Note the brass pins holding the blades in place around the perimeter, these near 'circular' multiblade diaphragms when in good condition are much better quality than either Zeiss or Leica offer on their modern microscopes typically having only six blades looking like a hexagon! This type of quality can also be found in many of the older quality stands including the Zeiss 'Standard' range and the Wild M20.

 

 

Fig 12.

Partly dismantled. The aperture ring casting.

With the diaphragm housing placed on the table with the aperture arm facing upwards remove three tiny screws around the perimeter of the diaphragm housing the screws of which are shown at the bottom of Fig 10. allowing the two halves of the housing to be prized gently apart with a tough but sharp blade like a penknife. Work around the edge slowly rather than prizing one point only and make sure the housing is placed on a good surface while you do this or the whole assembly might fly apart in a shower of bits! You will then be confronted with Fig 12. above and if you look at the reverse side of the aperture ring after removal as described below you will see radial slots cut out of the casting these engage with the free ends of the blades shown in Fig 16. creating the variable aperture opening as you swing the aperture arm from maximum to minimum.

Carefully pull off the aperture ring [one casting] and you should see something similar to the completed unit shown in Fig 16. it is quite possible depending on the grease and damage that you may see a jumble of blades and thick grease and until you thoroughly clean all the blades, housing and ring in spirit and the blades again in alcohol you will not be able to see what can be done especially if some blades are damaged. With only one or two blades damaged you may be able to get some sort of diaphragm working because all the blades work independent of each other but the aperture will not be perfectly round, however, it could be better than nothing if you have no alternative.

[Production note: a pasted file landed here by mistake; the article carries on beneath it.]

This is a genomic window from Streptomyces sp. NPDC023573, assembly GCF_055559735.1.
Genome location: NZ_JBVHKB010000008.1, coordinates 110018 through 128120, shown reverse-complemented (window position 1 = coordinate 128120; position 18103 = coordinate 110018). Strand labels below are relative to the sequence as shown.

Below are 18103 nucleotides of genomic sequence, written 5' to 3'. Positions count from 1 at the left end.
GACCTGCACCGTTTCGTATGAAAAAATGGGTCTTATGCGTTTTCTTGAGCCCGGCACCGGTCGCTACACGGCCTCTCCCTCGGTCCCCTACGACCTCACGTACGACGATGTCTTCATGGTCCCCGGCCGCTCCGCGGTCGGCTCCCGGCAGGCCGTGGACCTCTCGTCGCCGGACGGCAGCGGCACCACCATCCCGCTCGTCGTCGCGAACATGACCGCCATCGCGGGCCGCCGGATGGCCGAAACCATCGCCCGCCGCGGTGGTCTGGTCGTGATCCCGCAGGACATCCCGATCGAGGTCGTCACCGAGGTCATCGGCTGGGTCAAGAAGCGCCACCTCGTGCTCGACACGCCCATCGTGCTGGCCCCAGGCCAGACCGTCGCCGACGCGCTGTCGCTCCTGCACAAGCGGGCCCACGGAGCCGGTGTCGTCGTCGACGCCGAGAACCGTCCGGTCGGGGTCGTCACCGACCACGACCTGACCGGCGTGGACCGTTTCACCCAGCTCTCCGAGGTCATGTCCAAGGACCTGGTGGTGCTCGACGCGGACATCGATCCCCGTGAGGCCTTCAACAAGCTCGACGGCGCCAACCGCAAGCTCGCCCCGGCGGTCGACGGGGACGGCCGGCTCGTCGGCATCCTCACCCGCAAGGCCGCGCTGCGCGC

Fig 13 and Fig 14.

Fig 13. Twelve 'blue metal' blades make up the diaphragm.

Fig 14. Select a hole and start building up the diaphragm.

Start building the first layer of blades in an anticlockwise direction on the underside of the top housing ring marked with the aperture numbers 30-6 appearing printed upside down. Offer the curved end with brass pin pointing down into the holes and the angled ends free, laying each successive blade over the last with the pin engaging its respective hole, any grease left on the blades could make the job harder when you reach the final stages so get them 'squeaky clean' before you start.

 

 

Fig 15 and Fig 16.

Fig 15. The last of the easy blade placing taking less than two minutes to reach this point.

Fig 16. All twelve pins are located and nearly ready to replace aperture ring, see below.

Fig 15. the first layer of blades is complete, now it gets more difficult feeding the four remaining blades beneath the ones already in position. I hold these blades down gently whilst coaxing the new blades underneath the one marked << at the top. You are working blind and patience is required to locate the last two blades into their respective holes but with a bit of luck you should be able to complete the ring in less than 15 minutes as shown in Fig 16. Now comes a tricky part of delicately moving all the upper pins in about 2mm with the tip of a screwdriver ready for them to engage the outermost edge of the slots in the aperture ring otherwise the aperture cannot be set on rotation.

Offer the aperture ring to the blades, make sure the aperture arm is facing upwards and place it above the widest setting of '30' so when you close the aperture the diaphragm will be calibrated correctly. The pins should be roughly in the correct position now and after coaxing each of them into their respective slots with a screwdriver the two halves should come fully together. A little twisting against each other and the tiny screw holes should match between the upper and lower halves, this will be confirmed by looking at the aperture slot where the ends of the upper and lower cut-outs will match. Check the operation of the diaphragm and replace and tighten the three screws around the perimeter.

 

 

Fig 17.

Looking down at the completed condenser with optics still to be placed.